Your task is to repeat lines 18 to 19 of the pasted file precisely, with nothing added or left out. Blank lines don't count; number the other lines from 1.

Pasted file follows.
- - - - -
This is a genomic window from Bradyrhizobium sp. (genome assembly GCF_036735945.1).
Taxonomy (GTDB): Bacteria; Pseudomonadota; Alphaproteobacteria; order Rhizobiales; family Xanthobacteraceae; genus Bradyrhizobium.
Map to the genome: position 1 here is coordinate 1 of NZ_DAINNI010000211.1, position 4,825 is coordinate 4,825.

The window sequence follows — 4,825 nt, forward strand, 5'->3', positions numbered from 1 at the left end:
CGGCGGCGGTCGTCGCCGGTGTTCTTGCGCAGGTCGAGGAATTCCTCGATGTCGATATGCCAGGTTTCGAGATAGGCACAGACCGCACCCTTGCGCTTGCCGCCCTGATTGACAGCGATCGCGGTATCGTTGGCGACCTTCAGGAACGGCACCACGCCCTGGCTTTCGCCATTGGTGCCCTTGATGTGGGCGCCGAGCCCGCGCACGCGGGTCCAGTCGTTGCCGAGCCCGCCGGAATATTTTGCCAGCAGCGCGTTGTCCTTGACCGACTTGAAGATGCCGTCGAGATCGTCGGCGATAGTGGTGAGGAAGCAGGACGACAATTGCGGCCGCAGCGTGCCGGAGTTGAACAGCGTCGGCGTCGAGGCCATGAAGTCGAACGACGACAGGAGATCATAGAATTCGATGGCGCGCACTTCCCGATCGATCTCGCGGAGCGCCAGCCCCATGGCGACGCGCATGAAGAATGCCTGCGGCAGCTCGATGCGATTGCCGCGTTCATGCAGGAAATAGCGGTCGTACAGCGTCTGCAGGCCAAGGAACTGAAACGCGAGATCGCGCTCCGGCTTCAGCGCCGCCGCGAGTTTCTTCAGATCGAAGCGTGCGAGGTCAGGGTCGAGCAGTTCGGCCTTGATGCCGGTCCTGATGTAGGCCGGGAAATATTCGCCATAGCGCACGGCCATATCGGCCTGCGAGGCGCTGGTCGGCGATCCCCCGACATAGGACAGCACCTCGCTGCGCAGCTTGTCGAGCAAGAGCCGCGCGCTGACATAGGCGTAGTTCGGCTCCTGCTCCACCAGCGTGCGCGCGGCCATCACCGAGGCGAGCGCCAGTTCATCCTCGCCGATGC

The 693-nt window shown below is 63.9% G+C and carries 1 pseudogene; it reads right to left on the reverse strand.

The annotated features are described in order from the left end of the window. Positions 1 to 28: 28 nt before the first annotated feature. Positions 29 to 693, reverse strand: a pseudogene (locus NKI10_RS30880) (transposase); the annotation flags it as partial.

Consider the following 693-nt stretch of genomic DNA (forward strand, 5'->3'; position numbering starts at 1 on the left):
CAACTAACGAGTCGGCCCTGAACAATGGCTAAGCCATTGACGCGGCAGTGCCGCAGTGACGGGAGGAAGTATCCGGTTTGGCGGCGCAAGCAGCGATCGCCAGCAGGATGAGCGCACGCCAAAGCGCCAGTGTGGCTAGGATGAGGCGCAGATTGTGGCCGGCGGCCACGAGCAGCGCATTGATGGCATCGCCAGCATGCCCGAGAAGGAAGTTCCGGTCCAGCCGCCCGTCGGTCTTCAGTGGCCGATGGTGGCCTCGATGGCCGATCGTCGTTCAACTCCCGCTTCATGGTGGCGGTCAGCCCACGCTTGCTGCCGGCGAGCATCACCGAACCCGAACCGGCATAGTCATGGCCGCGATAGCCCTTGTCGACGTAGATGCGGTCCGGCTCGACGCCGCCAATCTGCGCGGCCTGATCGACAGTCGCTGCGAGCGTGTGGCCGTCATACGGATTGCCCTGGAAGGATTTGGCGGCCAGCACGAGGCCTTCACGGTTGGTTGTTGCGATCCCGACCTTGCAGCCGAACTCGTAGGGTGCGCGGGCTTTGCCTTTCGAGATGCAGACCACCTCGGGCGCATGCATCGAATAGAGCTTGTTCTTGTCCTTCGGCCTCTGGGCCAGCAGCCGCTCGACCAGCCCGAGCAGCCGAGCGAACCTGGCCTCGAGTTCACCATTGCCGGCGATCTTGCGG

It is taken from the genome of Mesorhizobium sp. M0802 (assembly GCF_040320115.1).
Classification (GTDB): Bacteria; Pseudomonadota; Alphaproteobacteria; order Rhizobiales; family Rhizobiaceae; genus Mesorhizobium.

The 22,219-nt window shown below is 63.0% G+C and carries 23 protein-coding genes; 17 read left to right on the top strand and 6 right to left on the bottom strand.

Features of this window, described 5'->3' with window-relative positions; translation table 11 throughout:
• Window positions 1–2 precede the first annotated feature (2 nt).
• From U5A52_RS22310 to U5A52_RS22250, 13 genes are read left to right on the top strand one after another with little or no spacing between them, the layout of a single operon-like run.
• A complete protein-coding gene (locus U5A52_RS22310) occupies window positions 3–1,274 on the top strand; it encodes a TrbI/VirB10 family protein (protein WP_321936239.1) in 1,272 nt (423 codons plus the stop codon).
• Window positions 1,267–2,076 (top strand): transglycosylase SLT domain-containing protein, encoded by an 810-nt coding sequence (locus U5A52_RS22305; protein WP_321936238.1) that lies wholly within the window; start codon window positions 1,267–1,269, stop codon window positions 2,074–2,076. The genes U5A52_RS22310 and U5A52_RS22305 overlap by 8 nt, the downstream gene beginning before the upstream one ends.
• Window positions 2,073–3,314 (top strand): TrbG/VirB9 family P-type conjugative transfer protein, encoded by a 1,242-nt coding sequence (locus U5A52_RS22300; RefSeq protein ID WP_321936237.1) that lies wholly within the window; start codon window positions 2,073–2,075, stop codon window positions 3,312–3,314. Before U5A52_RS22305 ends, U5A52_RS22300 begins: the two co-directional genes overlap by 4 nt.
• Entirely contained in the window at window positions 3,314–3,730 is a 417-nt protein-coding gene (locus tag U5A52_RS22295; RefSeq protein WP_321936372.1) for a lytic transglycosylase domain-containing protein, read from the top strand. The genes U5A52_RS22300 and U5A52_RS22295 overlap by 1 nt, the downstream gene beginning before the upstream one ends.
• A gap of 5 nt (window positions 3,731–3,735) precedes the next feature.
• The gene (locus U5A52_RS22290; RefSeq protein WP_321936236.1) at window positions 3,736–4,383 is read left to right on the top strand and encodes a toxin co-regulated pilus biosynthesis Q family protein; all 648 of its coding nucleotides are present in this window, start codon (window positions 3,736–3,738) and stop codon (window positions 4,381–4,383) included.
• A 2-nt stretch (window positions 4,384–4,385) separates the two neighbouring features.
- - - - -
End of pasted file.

• Window positions 2,073–3,314 (top strand): TrbG/VirB9 family P-type conjugative transfer protein, encoded by a 1,242-nt coding sequence (locus U5A52_RS22300; RefSeq protein ID WP_321936237.1) that lies wholly within the window; start codon window positions 2,073–2,075, stop codon window positions 3,312–3,314. Before U5A52_RS22305 ends, U5A52_RS22300 begins: the two co-directional genes overlap by 4 nt.
• Entirely contained in the window at window positions 3,314–3,730 is a 417-nt protein-coding gene (locus tag U5A52_RS22295; RefSeq protein WP_321936372.1) for a lytic transglycosylase domain-containing protein, read from the top strand. The genes U5A52_RS22300 and U5A52_RS22295 overlap by 1 nt, the downstream gene beginning before the upstream one ends.